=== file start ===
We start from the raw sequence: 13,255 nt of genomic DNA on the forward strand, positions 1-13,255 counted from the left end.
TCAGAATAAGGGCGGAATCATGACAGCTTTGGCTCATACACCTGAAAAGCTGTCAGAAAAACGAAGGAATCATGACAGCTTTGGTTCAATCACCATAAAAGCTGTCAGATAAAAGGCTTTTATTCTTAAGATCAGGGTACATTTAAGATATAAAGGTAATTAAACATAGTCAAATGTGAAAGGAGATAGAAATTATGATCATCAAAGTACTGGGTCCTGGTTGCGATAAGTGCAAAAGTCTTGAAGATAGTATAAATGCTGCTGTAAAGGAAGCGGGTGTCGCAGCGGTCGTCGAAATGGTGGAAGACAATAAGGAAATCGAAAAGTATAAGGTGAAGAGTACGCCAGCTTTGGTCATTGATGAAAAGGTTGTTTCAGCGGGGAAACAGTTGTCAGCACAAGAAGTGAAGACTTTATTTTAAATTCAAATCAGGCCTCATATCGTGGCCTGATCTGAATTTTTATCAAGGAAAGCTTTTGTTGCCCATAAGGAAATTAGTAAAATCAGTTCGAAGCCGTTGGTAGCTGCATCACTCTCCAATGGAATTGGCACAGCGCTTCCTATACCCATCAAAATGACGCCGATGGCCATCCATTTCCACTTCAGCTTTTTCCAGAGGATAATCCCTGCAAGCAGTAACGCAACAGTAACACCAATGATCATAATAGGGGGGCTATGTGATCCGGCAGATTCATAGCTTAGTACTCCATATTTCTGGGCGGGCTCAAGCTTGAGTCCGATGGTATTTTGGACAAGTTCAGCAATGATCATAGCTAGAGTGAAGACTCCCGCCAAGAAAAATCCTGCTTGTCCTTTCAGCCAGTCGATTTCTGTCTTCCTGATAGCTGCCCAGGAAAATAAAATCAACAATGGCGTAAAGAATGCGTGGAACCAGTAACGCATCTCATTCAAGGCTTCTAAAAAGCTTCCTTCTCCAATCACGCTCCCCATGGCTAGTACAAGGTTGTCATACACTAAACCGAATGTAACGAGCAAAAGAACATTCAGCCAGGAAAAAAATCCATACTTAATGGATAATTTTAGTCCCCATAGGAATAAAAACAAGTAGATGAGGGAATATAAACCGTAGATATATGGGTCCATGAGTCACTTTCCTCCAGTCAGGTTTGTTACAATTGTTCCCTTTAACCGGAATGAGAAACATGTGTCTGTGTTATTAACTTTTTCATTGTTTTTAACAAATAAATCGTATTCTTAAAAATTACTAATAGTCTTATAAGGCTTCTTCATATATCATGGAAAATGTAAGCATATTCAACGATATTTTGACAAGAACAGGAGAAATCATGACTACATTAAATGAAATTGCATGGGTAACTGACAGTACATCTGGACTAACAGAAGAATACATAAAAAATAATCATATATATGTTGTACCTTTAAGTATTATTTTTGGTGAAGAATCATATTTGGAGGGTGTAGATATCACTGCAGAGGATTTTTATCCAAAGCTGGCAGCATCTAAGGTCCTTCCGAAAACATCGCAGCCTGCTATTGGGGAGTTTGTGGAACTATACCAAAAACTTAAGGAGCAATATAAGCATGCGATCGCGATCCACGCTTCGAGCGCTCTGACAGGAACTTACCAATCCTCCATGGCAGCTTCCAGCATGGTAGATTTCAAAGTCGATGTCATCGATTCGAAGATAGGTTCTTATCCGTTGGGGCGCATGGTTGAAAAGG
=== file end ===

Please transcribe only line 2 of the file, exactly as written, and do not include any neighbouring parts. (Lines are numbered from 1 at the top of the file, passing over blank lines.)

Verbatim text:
TCAGAATAAGGGCGGAATCATGACAGCTTTGGCTCATACACCTGAAAAGCTGTCAGAAAAACGAAGGAATCATGACAGCTTTGGTTCAATCACCATAAAAGCTGTCAGATAAAAGGCTTTTATTCTTAAGATCAGGGTACATTTAAGATATAAAGGTAATTAAACATAGTCAAATGTGAAAGGAGATAGAAATTATGATCATCAAAGTACTGGGTCCTGGTTGCGATAAGTGCAAAAGTCTTGAAGATAGTATAAATGCTGCTGTAAAGGAAGCGGGTGTCGCAGCGGTCGTCGAAATGGTGGAAGACAATAAGGAAATCGAAAAGTATAAGGTGAAGAGTACGCCAGCTTTGGTCATTGATGAAAAGGTTGTTTCAGCGGGGAAACAGTTGTCAGCACAAGAAGTGAAGACTTTATTTTAAATTCAAATCAGGCCTCATATCGTGGCCTGATCTGAATTTTTATCAAGGAAAGCTTTTGTTGCCCATAAGGAAATTAGTAAAATCAGTTCGAAGCCGTTGGTAGCTGCATCACTCTCCAATGGAATTGGCACAGCGCTTCCTATACCCATCAAAATGACGCCGATGGCCATCCATTTCCACTTCAGCTTTTTCCAGAGGATAATCCCTGCAAGCAGTAACGCAACAGTAACACCAATGATCATAATAGGGGGGCTATGTGATCCGGCAGATTCATAGCTTAGTACTCCATATTTCTGGGCGGGCTCAAGCTTGAGTCCGATGGTATTTTGGACAAGTTCAGCAATGATCATAGCTAGAGTGAAGACTCCCGCCAAGAAAAATCCTGCTTGTCCTTTCAGCCAGTCGATTTCTGTCTTCCTGATAGCTGCCCAGGAAAATAAAATCAACAATGGCGTAAAGAATGCGTGGAACCAGTAACGCATCTCATTCAAGGCTTCTAAAAAGCTTCCTTCTCCAATCACGCTCCCCATGGCTAGTACAAGGTTGTCATACACTAAACCGAATGTAACGAGCAAAAGAACATTCAGCCAGGAAAAAAATCCATACTTAATGGATAATTTTAGTCCCCATAGGAATAAAAACAAGTAGATGAGGGAATATAAACCGTAGATATATGGGTCCATGAGTCACTTTCCTCCAGTCAGGTTTGTTACAATTGTTCCCTTTAACCGGAATGAGAAACATGTGTCTGTGTTATTAACTTTTTCATTGTTTTTAACAAATAAATCGTATTCTTAAAAATTACTAATAGTCTTATAAGGCTTCTTCATATATCATGGAAAATGTAAGCATATTCAACGATATTTTGACAAGAACAGGAGAAATCATGACTACATTAAATGAAATTGCATGGGTAACTGACAGTACATCTGGACTAACAGAAGAATACATAAAAAATAATCATATATATGTTGTACCTTTAAGTATTATTTTTGGTGAAGAATCATATTTGGAGGGTGTAGATATCACTGCAGAGGATTTTTATCCAAAGCTGGCAGCATCTAAGGTCCTTCCGAAAACATCGCAGCCTGCTATTGGGGAGTTTGTGGAACTATACCAAAAACTTAAGGAGCAATATAAGCATGCGATCGCGATCCACGCTTCGAGCGCTCTGACAGGAACTTACCAATCCTCCATGGCAGCTTCCAGCATGGTAGATTTCAAAGTCGATGTCATCGATTCGAAGATAGGTTCTTATCCGTTGGGGCGCATGGTTGAAAAGG